The New Worker
The Weekly paper of the New Communist Party of Britain
Week commencing 22nd June 2012
THE EUPHORIA, such as it was in the world’s stock exchanges and markets following the results of the Greek elections last week, has rapidly evaporated. And the movers and shakers of capitalist speculation now ponder their next moves as the European Union totters on the brink of economic melt-down.
The mainstream bourgeois parties did succeed in winning a narrow victory in Greece’s re-run election.
But there are still hard days of bargaining ahead as the Greek conservative and social-democrat leaders struggle to form a workable coalition that hopes to renegotiate the draconian bail-out terms imposed on the country, while maintaining the austerity regime that reduced most Greek workers to abject poverty.
It is like fitting the Greek economy — and the welfare of the people — into the bed of Procrustes — the legendary brigand and blacksmith of ancient Attica who offered accommodation to travellers in his one-size-fits-all iron bed, either stretching them or lopping bits off them to ensure a good fit. He was eventually killed by Theseus.
The Communist Party of Greece (KKE) was the only force openly calling for Greece to pull out of the European Union altogether and the European ruling class were no doubt pleased to see the communist vote halved. The European bourgeoisie, were also, undoubtedly, pleased to note that the Greek election was fought almost entirely along the parameters of the debate that continues within the chancelleries of Europe on how to tackle the economic and social problems that face capitalism in the throes of the biggest slump since the Second World War.
Germany, the manufacturing powerhouse of the EU, is still insisting on its pound of flesh in the form of rigid austerity while the new French government is swinging round to neo-Keynesian social reform that would ease the pressure on Greece and the other weaker EU economies. The aim is that this would preserve the integrity of the European project and pave the way for a further step towards building the European super-state that Franco-German imperialism believe can become the dominant force of the 21st century.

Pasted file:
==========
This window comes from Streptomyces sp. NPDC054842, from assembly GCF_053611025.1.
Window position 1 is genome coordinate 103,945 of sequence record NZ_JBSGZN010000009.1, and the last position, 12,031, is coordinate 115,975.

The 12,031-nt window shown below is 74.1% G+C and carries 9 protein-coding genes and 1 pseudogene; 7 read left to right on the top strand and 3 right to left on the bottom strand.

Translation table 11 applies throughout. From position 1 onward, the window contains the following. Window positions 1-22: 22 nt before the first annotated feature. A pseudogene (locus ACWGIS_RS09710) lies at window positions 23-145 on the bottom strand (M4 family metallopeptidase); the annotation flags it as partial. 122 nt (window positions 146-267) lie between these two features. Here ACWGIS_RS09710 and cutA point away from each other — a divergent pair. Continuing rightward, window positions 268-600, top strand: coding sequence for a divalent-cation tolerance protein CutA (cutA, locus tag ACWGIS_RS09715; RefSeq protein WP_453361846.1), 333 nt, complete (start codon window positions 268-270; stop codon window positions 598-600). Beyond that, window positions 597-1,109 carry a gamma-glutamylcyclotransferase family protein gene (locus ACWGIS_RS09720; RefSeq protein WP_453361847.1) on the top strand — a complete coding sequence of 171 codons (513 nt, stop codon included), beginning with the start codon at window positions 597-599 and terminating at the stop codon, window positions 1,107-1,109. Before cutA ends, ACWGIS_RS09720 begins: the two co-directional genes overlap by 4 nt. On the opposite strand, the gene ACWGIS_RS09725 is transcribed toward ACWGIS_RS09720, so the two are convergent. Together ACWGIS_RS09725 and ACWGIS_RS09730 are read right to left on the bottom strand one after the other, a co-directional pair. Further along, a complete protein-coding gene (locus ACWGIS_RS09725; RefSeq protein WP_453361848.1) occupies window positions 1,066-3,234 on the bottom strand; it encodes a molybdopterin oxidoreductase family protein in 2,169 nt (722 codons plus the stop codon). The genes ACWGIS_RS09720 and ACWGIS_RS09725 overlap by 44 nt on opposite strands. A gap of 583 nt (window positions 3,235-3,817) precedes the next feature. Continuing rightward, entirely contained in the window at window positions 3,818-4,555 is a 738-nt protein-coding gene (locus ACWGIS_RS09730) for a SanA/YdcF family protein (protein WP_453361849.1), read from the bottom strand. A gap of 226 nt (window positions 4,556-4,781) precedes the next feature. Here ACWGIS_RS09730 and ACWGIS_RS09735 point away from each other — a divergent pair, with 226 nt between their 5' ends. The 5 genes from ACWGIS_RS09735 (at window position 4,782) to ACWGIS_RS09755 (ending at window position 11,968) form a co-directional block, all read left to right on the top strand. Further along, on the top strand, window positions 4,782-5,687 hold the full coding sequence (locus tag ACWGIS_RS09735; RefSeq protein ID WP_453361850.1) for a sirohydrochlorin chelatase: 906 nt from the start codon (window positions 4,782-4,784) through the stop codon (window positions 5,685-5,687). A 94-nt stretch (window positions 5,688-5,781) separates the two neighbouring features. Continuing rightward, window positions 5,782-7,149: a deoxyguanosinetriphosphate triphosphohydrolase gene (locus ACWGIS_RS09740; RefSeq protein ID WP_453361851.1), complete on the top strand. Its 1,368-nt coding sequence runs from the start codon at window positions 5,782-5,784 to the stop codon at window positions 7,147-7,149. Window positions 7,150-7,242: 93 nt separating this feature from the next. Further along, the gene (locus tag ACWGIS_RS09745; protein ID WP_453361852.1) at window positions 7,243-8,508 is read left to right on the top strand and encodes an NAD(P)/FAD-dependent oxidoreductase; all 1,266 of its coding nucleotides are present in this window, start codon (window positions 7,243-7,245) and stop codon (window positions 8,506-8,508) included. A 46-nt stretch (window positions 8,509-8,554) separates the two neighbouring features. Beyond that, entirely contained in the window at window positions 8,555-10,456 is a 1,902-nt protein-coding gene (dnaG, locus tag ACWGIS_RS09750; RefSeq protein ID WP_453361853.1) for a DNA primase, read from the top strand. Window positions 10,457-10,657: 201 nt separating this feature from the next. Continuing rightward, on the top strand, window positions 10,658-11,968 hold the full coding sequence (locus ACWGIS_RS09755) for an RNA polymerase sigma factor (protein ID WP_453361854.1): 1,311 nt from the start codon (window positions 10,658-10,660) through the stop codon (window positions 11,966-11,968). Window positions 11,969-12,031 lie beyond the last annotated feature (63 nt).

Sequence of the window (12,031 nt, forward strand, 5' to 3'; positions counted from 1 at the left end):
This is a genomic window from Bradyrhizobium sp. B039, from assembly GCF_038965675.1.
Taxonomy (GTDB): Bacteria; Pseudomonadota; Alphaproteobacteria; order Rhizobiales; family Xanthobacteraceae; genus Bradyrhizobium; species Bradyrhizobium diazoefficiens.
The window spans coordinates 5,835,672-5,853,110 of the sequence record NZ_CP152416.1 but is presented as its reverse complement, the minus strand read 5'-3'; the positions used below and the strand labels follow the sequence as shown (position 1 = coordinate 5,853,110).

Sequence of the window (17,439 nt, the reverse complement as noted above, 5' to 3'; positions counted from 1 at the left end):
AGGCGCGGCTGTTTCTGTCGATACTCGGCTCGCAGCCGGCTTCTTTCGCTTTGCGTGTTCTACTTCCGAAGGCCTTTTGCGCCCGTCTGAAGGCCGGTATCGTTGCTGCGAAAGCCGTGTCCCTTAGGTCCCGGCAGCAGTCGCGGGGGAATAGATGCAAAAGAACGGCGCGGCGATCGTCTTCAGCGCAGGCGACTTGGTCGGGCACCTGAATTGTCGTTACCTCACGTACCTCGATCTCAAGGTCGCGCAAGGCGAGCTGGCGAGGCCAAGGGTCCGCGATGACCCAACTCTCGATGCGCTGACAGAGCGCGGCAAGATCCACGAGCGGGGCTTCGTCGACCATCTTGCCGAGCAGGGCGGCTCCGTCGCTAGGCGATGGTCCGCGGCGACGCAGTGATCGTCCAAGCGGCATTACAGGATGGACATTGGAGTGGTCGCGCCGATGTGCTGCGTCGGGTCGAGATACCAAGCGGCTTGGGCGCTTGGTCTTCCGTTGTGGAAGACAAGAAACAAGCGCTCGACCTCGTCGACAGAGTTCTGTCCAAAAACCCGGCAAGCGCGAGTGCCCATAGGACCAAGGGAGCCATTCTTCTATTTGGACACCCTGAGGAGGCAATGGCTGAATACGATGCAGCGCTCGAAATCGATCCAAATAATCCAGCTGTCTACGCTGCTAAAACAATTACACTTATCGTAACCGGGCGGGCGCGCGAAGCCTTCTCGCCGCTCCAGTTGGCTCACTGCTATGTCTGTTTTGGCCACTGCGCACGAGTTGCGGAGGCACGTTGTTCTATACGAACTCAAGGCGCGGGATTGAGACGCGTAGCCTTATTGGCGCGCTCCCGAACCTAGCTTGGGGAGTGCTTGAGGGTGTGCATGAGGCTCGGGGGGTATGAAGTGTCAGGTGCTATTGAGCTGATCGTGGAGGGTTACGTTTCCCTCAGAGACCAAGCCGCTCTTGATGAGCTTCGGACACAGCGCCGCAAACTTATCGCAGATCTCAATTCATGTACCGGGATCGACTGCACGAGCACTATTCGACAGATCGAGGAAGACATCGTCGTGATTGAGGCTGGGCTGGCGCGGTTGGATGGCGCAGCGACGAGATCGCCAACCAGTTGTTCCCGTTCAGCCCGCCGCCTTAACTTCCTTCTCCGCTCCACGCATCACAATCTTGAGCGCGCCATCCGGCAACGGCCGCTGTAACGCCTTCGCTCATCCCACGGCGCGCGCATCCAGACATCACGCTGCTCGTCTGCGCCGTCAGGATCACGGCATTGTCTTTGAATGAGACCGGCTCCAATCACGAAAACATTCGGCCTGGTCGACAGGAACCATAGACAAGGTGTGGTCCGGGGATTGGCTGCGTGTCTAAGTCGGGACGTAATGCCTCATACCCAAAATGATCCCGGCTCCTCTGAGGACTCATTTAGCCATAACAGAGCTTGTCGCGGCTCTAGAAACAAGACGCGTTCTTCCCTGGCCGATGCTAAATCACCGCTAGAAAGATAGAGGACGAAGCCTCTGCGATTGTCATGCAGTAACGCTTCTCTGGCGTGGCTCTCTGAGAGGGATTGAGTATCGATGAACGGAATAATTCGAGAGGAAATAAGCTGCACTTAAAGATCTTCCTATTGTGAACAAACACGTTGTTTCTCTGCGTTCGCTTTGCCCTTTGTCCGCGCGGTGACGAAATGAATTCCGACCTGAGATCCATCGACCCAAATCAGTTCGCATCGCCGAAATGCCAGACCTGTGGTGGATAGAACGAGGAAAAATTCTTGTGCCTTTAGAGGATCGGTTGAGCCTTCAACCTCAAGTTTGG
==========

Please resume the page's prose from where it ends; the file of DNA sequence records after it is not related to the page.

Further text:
This was essentially all that separated the mainstream bourgeois parties and the left social-democratic Syriza movement that has now become the biggest opposition bloc in the Greek parliament.
New Democracy and the old social-democratic Pasok bloc — the parties that adopted the euro and then accepted the terms of the “troika” of the International Monetary Fund, European Central Bank and the European Union to remain within the Eurozone — defended their dismal record claiming there was no alternative to austerity. Syriza, the not so “Radical Left”, argued for the renegotiation of the repayment terms and “growth” within the confines of the existing Eurozone and the European Union.
Only the Greek communists, the KKE, took the principled stand of campaigning against austerity and against the European Union as a whole, unlike the resurgent fascists whose Golden Dawn thugs merely raved against the Albanians and other immigrants, who they claim are the source of all Greece’s woes.
Ultimately the argument between “austerity” and “growth” will be decided at next year’s German general elections. If Chancellor Merkel’s conservative bloc is toppled by the social-democrats and their allies Germany may well embrace the French response to the crisis.
In reality the “growth” option is only a palliative, a “soft landing” to cushion the worst effects of the crisis until the upturn comes. In the meantime working people will continue to bear the brunt of the capitalist crisis regardless of whoever is in office, and no more so than in Greece.
As the Greek communists say: “The worst is not over...the worst is on the way”.